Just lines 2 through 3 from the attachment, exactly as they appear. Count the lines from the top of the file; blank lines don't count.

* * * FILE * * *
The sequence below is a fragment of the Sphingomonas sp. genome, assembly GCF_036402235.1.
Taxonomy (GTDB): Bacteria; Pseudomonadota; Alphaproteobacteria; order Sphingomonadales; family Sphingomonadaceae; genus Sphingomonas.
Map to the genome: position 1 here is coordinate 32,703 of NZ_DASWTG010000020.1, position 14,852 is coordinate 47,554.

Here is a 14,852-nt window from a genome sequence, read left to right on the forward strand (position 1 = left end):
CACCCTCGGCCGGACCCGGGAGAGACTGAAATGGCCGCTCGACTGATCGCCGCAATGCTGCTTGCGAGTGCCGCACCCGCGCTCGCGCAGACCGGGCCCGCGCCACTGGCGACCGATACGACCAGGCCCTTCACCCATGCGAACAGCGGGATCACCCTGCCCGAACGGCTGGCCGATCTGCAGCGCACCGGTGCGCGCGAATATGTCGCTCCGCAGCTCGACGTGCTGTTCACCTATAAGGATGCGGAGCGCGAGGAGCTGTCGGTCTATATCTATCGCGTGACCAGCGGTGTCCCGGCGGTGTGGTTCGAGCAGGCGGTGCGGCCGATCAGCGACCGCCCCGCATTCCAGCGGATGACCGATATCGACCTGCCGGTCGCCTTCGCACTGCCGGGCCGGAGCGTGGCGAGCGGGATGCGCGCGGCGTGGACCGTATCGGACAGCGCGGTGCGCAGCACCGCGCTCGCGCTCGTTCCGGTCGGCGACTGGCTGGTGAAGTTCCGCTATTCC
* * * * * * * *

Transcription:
Taxonomy (GTDB): Bacteria; Pseudomonadota; Alphaproteobacteria; order Sphingomonadales; family Sphingomonadaceae; genus Sphingomonas.
Map to the genome: position 1 here is coordinate 32,703 of NZ_DASWTG010000020.1, position 14,852 is coordinate 47,554.